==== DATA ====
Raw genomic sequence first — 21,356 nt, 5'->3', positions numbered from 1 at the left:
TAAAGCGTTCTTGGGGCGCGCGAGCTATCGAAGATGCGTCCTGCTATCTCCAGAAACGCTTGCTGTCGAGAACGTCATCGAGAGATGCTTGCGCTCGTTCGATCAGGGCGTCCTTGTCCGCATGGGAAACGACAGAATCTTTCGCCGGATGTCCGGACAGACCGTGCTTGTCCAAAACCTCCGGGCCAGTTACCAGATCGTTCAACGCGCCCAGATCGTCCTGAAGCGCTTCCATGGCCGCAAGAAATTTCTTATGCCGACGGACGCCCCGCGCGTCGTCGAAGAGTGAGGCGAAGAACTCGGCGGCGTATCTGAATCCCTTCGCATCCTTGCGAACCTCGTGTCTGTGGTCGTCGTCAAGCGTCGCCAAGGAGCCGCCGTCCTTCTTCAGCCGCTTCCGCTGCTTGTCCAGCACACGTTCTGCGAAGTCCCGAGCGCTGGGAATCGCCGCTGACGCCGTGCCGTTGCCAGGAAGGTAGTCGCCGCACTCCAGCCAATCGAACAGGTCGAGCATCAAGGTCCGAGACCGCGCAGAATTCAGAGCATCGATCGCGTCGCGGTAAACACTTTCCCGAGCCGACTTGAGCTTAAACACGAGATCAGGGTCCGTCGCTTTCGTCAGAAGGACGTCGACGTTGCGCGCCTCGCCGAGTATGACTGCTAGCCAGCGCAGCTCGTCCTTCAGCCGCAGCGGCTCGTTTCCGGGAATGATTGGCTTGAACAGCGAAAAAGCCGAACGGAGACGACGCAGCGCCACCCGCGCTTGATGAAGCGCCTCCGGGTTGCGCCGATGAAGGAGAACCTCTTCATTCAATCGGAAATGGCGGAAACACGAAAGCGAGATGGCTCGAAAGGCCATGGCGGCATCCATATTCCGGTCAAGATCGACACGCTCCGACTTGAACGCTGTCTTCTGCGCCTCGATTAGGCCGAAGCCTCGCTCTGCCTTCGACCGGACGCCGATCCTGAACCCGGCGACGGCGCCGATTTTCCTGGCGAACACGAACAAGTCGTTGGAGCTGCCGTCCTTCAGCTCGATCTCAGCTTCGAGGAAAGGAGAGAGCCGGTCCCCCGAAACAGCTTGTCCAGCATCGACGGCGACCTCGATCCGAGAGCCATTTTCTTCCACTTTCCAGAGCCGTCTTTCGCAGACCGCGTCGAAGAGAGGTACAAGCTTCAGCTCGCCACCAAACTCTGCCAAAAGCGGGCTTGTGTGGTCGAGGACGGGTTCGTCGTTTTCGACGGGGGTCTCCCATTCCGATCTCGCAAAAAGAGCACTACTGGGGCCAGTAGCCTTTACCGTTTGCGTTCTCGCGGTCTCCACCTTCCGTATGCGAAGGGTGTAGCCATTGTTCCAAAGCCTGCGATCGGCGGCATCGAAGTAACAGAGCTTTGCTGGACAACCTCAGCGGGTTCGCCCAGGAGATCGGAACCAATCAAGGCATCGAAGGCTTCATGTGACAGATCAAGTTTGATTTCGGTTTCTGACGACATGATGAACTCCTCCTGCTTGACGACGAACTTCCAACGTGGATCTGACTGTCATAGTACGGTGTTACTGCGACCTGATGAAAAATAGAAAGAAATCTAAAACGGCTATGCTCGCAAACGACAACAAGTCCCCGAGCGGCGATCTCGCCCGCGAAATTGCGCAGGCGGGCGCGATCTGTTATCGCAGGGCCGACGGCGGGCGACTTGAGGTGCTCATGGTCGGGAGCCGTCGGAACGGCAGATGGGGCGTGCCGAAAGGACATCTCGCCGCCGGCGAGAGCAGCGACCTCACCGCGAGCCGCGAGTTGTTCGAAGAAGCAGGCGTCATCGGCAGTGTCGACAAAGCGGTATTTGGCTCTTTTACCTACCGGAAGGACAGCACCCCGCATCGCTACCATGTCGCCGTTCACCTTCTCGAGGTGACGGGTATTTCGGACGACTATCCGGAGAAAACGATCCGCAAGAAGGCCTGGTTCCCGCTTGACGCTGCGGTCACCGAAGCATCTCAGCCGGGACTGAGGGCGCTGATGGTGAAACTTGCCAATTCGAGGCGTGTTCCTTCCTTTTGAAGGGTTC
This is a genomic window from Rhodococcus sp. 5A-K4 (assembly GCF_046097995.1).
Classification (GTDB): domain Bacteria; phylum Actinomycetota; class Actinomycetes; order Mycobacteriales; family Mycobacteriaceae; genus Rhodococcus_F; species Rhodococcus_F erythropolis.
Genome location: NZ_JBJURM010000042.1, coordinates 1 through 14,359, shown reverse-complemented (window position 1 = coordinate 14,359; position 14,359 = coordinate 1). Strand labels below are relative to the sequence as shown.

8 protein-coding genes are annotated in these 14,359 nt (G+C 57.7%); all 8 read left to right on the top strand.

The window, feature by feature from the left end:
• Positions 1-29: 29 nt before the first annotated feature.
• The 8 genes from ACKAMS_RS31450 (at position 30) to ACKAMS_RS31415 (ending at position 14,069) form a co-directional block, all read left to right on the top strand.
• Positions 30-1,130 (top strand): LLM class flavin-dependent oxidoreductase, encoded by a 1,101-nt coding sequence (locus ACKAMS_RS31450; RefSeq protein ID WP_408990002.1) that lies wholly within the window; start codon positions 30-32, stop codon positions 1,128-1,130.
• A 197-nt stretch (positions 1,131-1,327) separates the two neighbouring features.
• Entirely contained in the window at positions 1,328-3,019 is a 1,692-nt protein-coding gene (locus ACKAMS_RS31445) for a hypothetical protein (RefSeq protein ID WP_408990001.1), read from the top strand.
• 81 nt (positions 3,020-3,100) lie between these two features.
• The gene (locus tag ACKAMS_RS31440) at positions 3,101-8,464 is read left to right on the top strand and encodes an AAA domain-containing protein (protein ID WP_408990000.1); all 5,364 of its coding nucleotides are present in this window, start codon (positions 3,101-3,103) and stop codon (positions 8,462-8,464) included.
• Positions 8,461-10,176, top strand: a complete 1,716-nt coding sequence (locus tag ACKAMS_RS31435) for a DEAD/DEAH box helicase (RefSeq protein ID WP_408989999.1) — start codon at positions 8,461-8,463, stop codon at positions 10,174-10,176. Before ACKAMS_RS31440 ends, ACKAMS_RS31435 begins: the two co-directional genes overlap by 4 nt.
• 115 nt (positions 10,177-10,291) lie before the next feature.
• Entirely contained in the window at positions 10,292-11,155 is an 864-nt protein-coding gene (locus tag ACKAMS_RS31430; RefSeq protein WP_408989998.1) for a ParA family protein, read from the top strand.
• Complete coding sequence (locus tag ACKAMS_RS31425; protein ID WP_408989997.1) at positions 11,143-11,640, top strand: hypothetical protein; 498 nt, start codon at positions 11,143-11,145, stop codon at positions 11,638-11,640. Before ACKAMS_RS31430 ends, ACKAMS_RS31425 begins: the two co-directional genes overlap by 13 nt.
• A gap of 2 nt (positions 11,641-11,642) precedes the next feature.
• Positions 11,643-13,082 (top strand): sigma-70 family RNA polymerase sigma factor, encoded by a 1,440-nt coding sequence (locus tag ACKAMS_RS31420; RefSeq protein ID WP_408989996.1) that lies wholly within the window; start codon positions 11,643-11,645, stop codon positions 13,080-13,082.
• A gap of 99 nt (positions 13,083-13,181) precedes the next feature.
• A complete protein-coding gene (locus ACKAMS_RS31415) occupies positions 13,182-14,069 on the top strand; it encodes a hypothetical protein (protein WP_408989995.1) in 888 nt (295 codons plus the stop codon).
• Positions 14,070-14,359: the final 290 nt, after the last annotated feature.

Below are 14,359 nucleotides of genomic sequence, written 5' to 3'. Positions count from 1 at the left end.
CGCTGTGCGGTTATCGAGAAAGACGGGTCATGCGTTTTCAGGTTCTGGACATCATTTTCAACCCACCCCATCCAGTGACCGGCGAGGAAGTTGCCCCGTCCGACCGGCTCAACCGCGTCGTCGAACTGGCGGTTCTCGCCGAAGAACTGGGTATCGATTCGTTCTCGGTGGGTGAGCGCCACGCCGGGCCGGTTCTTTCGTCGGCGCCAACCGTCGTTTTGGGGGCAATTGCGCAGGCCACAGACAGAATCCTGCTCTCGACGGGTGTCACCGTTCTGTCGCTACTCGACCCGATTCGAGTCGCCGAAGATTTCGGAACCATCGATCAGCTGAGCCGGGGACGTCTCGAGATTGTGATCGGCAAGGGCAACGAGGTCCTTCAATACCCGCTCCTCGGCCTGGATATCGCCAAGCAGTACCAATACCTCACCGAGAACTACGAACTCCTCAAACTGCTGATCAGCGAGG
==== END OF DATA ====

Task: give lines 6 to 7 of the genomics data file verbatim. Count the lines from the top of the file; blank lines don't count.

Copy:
8 protein-coding genes are annotated in these 14,359 nt (G+C 57.7%); all 8 read left to right on the top strand.

The window, feature by feature from the left end: